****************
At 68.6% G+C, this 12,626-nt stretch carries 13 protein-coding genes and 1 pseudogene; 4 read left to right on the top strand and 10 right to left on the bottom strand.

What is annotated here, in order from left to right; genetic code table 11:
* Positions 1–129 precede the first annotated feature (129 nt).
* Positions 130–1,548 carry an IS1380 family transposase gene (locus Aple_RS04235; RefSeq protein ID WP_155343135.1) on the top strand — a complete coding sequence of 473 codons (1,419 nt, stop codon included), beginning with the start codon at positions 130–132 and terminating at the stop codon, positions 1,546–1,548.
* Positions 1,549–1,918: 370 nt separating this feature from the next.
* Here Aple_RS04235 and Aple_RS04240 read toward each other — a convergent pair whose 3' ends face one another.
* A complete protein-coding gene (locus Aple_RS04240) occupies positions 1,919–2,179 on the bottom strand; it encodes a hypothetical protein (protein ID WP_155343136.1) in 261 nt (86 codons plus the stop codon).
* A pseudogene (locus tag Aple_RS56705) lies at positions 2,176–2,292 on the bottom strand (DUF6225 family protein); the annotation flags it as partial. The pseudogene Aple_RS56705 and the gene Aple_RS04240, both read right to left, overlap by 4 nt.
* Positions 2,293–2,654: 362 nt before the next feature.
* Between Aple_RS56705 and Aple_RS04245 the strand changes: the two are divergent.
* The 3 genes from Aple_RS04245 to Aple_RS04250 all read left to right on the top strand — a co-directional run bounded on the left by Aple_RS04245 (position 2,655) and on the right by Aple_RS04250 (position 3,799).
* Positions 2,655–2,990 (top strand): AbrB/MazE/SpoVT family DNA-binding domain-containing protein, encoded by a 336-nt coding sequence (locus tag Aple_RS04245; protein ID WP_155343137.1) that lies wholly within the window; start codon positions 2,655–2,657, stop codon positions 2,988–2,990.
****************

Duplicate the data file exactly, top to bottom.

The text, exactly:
At 68.6% G+C, this 12,626-nt stretch carries 13 protein-coding genes and 1 pseudogene; 4 read left to right on the top strand and 10 right to left on the bottom strand.

What is annotated here, in order from left to right; genetic code table 11:
* Positions 1–129 precede the first annotated feature (129 nt).
* Positions 130–1,548 carry an IS1380 family transposase gene (locus Aple_RS04235; RefSeq protein ID WP_155343135.1) on the top strand — a complete coding sequence of 473 codons (1,419 nt, stop codon included), beginning with the start codon at positions 130–132 and terminating at the stop codon, positions 1,546–1,548.
* Positions 1,549–1,918: 370 nt separating this feature from the next.
* Here Aple_RS04235 and Aple_RS04240 read toward each other — a convergent pair whose 3' ends face one another.
* A complete protein-coding gene (locus Aple_RS04240) occupies positions 1,919–2,179 on the bottom strand; it encodes a hypothetical protein (protein ID WP_155343136.1) in 261 nt (86 codons plus the stop codon).
* A pseudogene (locus tag Aple_RS56705) lies at positions 2,176–2,292 on the bottom strand (DUF6225 family protein); the annotation flags it as partial. The pseudogene Aple_RS56705 and the gene Aple_RS04240, both read right to left, overlap by 4 nt.
* Positions 2,293–2,654: 362 nt before the next feature.
* Between Aple_RS56705 and Aple_RS04245 the strand changes: the two are divergent.
* The 3 genes from Aple_RS04245 to Aple_RS04250 all read left to right on the top strand — a co-directional run bounded on the left by Aple_RS04245 (position 2,655) and on the right by Aple_RS04250 (position 3,799).
* Positions 2,655–2,990 (top strand): AbrB/MazE/SpoVT family DNA-binding domain-containing protein, encoded by a 336-nt coding sequence (locus tag Aple_RS04245; protein ID WP_155343137.1) that lies wholly within the window; start codon positions 2,655–2,657, stop codon positions 2,988–2,990.